Playing with Statistics (The Economist)

Naturally, the airlines choose to measure the greenhouse gases they produce in the way that casts them in the best light—a trick they deploy on safety statistics, too. For instance, over half of aircraft accidents occur around take-off and landing. So accidents per passenger-mile compare very favourably with other means of transport. But at least one study has shown that, if accidents are measured per journey instead, aircraft are the second-most dangerous way of travelling, after motorcycles.

Likewise on greenhouse gases. IATA says an aircraft's fuel consumption is about the same as that of a family car, at 3.5 litres per 100 passenger-kilometres. So CO2 emissions are similar. But that is true only if the aircraft is full and the car's passenger seats are empty. And even then, a jumbo jet flying from London to Sydney would be like nearly 400 Volkswagen Polos each travelling just over 16,000km—the average distance a European drives in a year. In other words, although cars and aircraft discharge roughly the same amount of CO2 for each passenger-kilometre, the aircraft travel an awful lot farther.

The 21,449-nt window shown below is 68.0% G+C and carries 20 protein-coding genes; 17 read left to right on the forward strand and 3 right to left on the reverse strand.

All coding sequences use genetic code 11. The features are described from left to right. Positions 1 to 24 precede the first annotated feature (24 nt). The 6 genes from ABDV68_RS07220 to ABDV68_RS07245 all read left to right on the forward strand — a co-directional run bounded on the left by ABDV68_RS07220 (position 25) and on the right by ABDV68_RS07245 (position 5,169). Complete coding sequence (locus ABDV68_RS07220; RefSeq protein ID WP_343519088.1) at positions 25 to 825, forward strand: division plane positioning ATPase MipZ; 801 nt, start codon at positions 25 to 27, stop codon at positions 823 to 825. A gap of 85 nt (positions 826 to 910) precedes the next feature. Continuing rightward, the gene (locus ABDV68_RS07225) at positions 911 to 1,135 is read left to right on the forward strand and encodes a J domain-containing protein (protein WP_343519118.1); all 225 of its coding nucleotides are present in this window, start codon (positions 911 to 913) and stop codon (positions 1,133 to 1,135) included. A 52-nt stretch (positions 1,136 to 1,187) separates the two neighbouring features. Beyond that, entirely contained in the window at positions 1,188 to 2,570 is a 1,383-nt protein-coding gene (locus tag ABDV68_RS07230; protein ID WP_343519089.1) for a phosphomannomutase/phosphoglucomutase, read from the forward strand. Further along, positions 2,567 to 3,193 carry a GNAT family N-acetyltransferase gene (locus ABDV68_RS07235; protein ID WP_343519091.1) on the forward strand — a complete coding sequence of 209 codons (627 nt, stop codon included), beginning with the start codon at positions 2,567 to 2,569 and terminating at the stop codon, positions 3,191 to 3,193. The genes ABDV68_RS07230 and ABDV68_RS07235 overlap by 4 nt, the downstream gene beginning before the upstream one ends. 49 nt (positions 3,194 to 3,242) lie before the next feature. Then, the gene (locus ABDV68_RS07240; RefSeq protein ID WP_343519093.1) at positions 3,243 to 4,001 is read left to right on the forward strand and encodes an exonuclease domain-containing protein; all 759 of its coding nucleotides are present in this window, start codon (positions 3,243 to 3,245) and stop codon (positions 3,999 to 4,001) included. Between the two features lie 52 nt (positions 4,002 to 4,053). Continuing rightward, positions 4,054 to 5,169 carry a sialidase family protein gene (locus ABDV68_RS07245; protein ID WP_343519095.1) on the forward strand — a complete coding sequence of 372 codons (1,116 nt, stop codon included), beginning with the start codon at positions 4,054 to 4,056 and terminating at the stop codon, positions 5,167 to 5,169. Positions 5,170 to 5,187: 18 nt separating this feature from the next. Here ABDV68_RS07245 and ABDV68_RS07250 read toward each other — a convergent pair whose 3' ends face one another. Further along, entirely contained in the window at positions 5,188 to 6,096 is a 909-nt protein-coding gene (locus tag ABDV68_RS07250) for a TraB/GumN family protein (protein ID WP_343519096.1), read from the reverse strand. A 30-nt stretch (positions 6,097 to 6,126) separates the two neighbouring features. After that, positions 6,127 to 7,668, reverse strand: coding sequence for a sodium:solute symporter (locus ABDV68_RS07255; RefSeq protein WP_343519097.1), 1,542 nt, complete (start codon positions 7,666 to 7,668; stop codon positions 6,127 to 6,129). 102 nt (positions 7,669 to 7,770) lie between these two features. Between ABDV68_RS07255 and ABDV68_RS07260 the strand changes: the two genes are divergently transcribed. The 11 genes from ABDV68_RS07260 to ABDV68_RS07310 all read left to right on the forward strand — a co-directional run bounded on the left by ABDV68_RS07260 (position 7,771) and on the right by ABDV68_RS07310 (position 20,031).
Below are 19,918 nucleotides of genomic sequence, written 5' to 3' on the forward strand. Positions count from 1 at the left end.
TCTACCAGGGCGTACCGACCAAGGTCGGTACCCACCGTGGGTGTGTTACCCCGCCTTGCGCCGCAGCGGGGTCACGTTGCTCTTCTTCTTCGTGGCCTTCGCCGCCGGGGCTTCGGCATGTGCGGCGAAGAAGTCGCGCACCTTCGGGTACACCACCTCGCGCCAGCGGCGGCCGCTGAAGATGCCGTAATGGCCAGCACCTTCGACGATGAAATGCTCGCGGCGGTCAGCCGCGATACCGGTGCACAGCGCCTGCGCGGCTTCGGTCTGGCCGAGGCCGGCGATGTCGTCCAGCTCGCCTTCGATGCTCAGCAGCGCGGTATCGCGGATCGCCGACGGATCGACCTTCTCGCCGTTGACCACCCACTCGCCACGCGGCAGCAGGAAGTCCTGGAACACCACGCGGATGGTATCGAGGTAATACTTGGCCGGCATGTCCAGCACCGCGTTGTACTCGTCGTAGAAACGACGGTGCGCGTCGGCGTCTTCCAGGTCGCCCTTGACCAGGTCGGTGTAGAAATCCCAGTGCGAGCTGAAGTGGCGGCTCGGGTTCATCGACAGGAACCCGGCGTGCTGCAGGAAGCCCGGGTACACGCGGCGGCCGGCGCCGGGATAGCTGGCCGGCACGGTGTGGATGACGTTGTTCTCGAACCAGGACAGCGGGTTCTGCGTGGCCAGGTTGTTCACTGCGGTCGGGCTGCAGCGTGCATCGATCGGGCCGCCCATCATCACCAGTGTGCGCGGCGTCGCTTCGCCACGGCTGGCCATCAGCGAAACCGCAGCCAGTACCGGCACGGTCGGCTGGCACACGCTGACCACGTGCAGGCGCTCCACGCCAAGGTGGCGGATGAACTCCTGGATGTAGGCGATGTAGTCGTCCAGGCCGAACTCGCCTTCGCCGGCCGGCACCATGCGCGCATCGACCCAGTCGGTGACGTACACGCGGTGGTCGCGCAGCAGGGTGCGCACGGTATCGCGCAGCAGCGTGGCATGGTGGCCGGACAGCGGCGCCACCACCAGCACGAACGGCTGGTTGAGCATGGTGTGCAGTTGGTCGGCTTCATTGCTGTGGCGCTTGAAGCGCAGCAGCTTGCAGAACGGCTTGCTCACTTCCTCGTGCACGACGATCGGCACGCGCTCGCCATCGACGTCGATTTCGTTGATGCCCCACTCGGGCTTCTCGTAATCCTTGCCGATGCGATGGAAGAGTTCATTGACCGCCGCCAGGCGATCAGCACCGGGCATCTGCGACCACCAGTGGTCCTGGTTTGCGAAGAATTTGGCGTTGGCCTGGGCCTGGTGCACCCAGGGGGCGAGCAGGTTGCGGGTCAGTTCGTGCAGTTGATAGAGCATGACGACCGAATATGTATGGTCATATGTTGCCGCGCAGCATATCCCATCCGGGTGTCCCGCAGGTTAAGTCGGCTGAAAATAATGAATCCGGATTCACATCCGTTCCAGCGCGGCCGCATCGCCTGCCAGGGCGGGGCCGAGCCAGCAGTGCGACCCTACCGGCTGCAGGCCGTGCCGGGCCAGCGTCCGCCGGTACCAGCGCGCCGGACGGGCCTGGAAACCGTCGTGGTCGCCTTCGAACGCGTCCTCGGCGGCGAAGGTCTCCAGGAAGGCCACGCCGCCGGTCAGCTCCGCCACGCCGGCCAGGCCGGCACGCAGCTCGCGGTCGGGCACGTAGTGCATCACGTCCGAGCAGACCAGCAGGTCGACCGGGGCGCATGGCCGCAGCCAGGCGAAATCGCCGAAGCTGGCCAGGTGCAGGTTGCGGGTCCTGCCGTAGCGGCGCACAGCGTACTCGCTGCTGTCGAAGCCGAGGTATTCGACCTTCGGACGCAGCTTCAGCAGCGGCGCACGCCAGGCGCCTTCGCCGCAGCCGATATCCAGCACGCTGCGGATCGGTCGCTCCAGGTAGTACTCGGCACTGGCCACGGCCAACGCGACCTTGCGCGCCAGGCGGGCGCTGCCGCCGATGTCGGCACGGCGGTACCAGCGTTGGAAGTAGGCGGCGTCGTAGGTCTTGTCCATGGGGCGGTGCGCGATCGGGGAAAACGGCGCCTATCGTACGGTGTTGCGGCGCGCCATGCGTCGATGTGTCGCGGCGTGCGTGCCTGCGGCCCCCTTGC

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2 Comments »

  1. billymouth said

    Billy Mouth has decided to review the footer at the bottom of your blog.

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